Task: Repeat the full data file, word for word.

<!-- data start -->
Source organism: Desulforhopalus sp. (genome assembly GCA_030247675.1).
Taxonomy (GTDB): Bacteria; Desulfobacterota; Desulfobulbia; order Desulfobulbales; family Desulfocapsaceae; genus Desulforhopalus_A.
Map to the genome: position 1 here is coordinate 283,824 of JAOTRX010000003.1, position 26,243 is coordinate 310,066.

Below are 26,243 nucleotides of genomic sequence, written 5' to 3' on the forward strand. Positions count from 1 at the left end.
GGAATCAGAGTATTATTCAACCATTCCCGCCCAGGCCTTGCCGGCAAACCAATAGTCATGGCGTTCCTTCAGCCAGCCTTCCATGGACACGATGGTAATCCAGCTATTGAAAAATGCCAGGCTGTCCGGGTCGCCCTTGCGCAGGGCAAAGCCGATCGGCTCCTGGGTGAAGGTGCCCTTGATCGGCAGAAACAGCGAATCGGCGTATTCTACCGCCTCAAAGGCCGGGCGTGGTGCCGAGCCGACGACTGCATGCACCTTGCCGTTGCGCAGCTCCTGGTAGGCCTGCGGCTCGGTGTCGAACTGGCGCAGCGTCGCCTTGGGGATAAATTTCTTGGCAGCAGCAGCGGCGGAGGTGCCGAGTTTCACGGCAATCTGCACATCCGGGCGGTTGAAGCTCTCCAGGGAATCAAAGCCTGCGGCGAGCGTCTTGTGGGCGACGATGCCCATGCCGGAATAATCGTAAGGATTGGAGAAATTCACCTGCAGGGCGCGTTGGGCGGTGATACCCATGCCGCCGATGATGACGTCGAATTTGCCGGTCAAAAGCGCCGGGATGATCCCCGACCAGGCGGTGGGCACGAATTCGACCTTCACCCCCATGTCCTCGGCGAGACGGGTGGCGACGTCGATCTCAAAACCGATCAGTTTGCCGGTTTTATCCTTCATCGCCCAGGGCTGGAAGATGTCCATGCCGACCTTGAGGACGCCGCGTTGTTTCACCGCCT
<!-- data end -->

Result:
Source organism: Desulforhopalus sp. (genome assembly GCA_030247675.1).
Taxonomy (GTDB): Bacteria; Desulfobacterota; Desulfobulbia; order Desulfobulbales; family Desulfocapsaceae; genus Desulforhopalus_A.
Map to the genome: position 1 here is coordinate 283,824 of JAOTRX010000003.1, position 26,243 is coordinate 310,066.

Below are 26,243 nucleotides of genomic sequence, written 5' to 3' on the forward strand. Positions count from 1 at the left end.
GGAATCAGAGTATTATTCAACCATTCCCGCCCAGGCCTTGCCGGCAAACCAATAGTCATGGCGTTCCTTCAGCCAGCCTTCCATGGACACGATGGTAATCCAGCTATTGAAAAATGCCAGGCTGTCCGGGTCGCCCTTGCGCAGGGCAAAGCCGATCGGCTCCTGGGTGAAGGTGCCCTTGATCGGCAGAAACAGCGAATCGGCGTATTCTACCGCCTCAAAGGCCGGGCGTGGTGCCGAGCCGACGACTGCATGCACCTTGCCGTTGCGCAGCTCCTGGTAGGCCTGCGGCTCGGTGTCGAACTGGCGCAGCGTCGCCTTGGGGATAAATTTCTTGGCAGCAGCAGCGGCGGAGGTGCCGAGTTTCACGGCAATCTGCACATCCGGGCGGTTGAAGCTCTCCAGGGAATCAAAGCCTGCGGCGAGCGTCTTGTGGGCGACGATGCCCATGCCGGAATAATCGTAAGGATTGGAGAAATTCACCTGCAGGGCGCGTTGGGCGGTGATACCCATGCCGCCGATGATGACGTCGAATTTGCCGGTCAAAAGCGCCGGGATGATCCCCGACCAGGCGGTGGGCACGAATTCGACCTTCACCCCCATGTCCTCGGCGAGACGGGTGGCGACGTCGATCTCAAAACCGATCAGTTTGCCGGTTTTATCCTTCATCGCCCAGGGCTGGAAGATGTCCATGCCGACCTTGAGGACGCCGCGTTGTTTCACCGCCT